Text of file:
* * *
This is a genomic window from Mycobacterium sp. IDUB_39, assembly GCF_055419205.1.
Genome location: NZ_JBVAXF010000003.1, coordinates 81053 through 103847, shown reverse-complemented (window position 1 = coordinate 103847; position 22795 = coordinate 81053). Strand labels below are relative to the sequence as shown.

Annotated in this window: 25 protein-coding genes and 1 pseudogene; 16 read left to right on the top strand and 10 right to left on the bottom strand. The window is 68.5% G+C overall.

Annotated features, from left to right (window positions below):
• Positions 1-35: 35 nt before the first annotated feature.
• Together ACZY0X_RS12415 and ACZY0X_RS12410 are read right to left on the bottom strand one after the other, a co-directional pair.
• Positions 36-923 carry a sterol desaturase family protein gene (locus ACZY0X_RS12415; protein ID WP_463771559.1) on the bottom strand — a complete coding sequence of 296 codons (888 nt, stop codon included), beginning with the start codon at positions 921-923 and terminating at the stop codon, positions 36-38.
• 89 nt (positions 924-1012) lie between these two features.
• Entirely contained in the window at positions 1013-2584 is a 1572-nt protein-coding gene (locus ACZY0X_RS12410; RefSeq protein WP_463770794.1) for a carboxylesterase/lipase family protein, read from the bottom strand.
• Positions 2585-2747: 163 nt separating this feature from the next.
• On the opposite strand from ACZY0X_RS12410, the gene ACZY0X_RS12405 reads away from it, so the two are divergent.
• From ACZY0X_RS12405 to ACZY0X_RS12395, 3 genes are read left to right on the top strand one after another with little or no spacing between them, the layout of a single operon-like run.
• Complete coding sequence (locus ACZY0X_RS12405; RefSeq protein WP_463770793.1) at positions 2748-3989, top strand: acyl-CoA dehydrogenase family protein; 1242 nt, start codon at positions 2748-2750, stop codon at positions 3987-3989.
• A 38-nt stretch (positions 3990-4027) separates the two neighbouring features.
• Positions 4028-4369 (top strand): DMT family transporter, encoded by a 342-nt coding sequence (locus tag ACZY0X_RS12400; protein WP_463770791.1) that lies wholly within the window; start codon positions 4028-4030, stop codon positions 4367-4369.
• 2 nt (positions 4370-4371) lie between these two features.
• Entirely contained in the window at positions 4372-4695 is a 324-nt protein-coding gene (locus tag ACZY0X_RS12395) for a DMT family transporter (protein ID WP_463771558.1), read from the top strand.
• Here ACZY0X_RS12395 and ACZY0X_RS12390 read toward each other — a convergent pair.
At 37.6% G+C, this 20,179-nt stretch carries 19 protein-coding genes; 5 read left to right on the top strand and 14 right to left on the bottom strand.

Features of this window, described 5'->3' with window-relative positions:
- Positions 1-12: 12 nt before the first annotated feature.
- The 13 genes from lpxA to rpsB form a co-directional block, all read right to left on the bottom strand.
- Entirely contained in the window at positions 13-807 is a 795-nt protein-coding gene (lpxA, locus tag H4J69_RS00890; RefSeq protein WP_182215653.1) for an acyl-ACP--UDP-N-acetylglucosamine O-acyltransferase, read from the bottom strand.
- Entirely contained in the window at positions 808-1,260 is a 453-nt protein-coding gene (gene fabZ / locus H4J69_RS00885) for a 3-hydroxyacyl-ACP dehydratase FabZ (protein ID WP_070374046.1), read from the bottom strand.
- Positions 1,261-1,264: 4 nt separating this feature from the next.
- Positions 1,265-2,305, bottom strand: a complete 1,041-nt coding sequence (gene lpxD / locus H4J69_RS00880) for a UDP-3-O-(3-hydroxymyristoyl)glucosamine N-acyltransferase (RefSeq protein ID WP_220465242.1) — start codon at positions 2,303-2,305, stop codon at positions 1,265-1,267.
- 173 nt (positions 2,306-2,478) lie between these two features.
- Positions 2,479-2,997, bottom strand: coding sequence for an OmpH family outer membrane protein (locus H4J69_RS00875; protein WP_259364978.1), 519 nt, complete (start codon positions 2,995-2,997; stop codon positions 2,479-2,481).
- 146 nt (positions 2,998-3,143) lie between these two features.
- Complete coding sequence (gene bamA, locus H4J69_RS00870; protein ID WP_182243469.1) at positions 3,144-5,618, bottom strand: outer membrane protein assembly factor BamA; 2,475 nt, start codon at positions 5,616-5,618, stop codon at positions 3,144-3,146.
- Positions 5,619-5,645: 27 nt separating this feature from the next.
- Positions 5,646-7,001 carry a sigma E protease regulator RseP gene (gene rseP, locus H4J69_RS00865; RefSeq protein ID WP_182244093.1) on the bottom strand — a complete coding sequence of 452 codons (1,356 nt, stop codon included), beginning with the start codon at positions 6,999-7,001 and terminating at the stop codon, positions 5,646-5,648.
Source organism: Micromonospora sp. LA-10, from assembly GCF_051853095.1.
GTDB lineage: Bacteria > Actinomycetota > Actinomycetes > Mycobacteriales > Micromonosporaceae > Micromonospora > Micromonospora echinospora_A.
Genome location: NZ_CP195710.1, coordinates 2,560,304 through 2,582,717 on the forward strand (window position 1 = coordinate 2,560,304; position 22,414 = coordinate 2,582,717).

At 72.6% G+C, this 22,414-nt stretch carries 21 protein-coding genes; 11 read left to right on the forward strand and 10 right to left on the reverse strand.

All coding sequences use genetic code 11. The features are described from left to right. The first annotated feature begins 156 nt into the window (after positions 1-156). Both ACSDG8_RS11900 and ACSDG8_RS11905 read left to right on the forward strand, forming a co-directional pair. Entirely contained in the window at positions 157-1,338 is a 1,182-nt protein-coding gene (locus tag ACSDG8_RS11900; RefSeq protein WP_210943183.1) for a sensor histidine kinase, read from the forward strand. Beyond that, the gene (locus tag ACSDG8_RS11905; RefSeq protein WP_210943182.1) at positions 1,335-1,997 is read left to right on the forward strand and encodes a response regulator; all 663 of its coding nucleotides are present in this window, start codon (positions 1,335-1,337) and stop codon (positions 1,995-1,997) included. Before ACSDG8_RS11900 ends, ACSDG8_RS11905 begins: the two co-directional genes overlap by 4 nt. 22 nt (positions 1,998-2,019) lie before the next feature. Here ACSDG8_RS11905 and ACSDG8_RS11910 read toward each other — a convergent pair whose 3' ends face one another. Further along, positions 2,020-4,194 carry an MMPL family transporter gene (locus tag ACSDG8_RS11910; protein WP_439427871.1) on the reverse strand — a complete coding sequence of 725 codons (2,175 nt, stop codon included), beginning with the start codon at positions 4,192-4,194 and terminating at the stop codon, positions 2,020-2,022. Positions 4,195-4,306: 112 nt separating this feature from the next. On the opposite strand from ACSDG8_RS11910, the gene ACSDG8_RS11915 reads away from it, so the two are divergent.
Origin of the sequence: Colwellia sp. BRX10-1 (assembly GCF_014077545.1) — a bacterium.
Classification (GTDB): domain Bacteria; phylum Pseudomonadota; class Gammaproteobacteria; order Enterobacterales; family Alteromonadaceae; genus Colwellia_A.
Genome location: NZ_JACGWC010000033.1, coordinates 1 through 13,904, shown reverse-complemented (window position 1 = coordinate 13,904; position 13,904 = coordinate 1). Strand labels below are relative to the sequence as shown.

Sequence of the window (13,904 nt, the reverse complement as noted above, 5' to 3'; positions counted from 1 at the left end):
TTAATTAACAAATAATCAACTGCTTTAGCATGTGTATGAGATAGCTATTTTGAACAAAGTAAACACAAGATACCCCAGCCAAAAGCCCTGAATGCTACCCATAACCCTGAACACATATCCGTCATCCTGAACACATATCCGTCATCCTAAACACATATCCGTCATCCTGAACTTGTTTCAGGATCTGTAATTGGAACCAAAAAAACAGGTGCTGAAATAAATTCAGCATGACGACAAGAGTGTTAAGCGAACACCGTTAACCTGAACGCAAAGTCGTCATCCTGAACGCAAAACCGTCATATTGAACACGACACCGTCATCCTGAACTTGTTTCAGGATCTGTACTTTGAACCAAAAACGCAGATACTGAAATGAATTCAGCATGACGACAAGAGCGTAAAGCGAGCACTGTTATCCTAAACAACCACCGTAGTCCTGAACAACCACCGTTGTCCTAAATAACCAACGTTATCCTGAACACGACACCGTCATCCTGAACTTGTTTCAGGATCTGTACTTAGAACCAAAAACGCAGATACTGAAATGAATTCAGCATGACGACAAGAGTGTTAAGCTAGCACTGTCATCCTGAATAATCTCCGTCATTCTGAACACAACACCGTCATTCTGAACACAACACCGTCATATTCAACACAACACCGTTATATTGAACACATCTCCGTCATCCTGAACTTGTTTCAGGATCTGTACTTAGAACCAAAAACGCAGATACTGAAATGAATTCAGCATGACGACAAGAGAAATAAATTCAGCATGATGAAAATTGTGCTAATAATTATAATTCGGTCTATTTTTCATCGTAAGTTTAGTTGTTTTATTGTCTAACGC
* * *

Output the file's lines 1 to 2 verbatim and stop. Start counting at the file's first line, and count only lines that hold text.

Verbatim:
This is a genomic window from Mycobacterium sp. IDUB_39, assembly GCF_055419205.1.
Genome location: NZ_JBVAXF010000003.1, coordinates 81053 through 103847, shown reverse-complemented (window position 1 = coordinate 103847; position 22795 = coordinate 81053). Strand labels below are relative to the sequence as shown.